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Fortnightly Musical Review

(New York, 1928)

Prepared by Richard Kitson
Online only (2018)

A rather unusual music journal, The Fortnightly Musical Review [FOM], was published in fifteen issues by the French Printing and Publishing Co. in New York City from January 4 to November 29, 1928. All issues consist of eight pages printed in two column format. The editors David Barnett and Edward Robinson and three contributing editors (Stephen Berne, Thomas Glahn and Arthur Ulnic) create an extremely honest and penetratingly critical investigation of the current state of musical life in the major American metropolitan center at the height of the era of prosperity which followed the end of the First World War. These editors claim a conspiracy of silence, maintained in current circles of musical criticism, to be at the root of many problems perceived. Musical performance and criticism, they claim, suffers from the widespread belief that everybody possesses the insight to recognize excellence in music readily. A motto found in the Forward to the first issue, is taken from Robert Schumann, who admonished “the critic who dares not attack what is bad is only a half-hearted supporter of what is good,” best expresses the extremely critical tone of the journal’s attitude toward contemporary music criticism. Despite the frank critical stance of the journal, the important contemporary music critics Olin Downes and Samuel Chotzinoff praised the worthiness of the undertaking.

Each issue is organized similarly and contains one or two studies about the strengths and weakness of a particular composer or performer, and an editorial dealing with the problems of current musical life in the United States, all written by the editors; an article about a particular composition or a serious problem concerning the organization of musical institutions and their activities or about music education; columns featuring reminiscences or musings about popular musical compositions of the established repertory; and reviews of current concerts and operas and occasionally books about music.

The essays dealing with particular composers expose perceived weaknesses in compositional technique and the composers’ musical philosophies. A discussion of Maurice Ravel probes the composer’s lack of interest in portraying any deep, fundamental or disturbing human emotion and dismisses him as a stylist and a breeder of hothouse elegancies. Consideration of Igor Stravinsky as a composer is said to require complete revision of one’s aesthetic pre-suppositions and prejudices. A call for demonstrations against the modernistic, dissonant compositions of Alfredo Casella, Edgard Varèse, Arnold Schoenberg and Straivinsky is expressed openly. American composer of operas, Deems Taylor, is seen to use a musical language borrowed from Wagner and Richard Strauss, but realized as a disconnected, rambling jumble without tonal sense. George Gershwin, a punster turned poet, is denied the role of the long-awaited great American composer owing to his reliance on jazz and a patchwork of songs for the musical content of large scale compositions. Twentieth-century industrialism and creeds of materialism and cynicism bring defeat the Richard Strauss’ creative spirit. American composer and spokesman for the League of Composers, Aaron Copland, is seen as the creator of fine-sounding and glowing phrases about the utterly worthless music of Roy Harris, George Antheil and Roger Sessions.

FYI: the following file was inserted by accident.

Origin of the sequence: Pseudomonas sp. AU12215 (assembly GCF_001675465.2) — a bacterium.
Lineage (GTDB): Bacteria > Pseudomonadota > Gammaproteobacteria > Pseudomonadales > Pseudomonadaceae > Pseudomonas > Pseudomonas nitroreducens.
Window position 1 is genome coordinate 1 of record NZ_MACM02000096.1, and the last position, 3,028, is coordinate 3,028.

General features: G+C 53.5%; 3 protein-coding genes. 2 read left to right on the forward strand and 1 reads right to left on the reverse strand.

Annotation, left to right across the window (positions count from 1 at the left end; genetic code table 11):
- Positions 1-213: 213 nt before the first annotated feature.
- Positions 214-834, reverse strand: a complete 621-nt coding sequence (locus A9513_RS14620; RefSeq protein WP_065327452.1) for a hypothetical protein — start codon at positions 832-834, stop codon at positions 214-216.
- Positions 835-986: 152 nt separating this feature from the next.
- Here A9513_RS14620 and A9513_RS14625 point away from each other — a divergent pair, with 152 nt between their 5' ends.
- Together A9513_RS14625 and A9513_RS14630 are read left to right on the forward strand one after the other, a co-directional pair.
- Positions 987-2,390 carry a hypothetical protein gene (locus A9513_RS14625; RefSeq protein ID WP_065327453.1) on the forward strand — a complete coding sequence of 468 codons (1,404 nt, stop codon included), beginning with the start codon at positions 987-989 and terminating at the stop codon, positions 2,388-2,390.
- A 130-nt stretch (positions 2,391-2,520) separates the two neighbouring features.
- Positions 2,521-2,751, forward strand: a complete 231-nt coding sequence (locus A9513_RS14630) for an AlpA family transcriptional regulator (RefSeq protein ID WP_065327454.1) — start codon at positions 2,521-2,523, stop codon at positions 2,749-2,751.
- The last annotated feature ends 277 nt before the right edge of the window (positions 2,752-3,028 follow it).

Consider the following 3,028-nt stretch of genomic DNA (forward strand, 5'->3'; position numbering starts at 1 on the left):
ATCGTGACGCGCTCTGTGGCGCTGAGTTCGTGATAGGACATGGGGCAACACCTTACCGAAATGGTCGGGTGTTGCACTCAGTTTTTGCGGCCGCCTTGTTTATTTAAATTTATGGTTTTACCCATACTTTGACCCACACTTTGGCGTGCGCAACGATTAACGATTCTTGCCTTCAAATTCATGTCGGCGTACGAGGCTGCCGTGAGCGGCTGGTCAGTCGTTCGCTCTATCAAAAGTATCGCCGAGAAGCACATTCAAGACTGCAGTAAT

Essays about performers probe any number of problems and weaknesses. Pianist Ignace Jan Paderewski’s fabled accomplishments which first enshrined his name are said to have vanished. Violinist Fritz Kreisler displays an anomaly in playing with a wonderful tone but with a lack of sensitivity bordering on vulgarity. Members of the Flonzaley String Quartet rely on long-since acquired polish and finesse to cover up fundamental deficiencies of weak tonal equipment. Conductor Serge Koussevitzky’s platform manner of insinuating elegance covers up his empty correctness of style and artistic limitations. Arturo Toscanini’s interpretations fail from a lack of interest in expressing those experiences which originally gave birth to the music.

Musical institutions are not spared from exposure of their deficiencies. The League of Composers is characterized as a worthless and parasitical organization existing in its inflated self-esteem. The merger of the New York Philharmonic and New York Symphony societies’ orchestras raises considerable concern for the employment of musicians as does the creation of the Beethoven Symphony Orchestra, an outcome of the merger.

No defense or justification for the editors’ position is offered in the Valedictory printed in the final issue. Rather, the editors’ quarrel with the industrialization of the contemporary world and a society uncongenial to art in its highest manifestations is re-emphasized.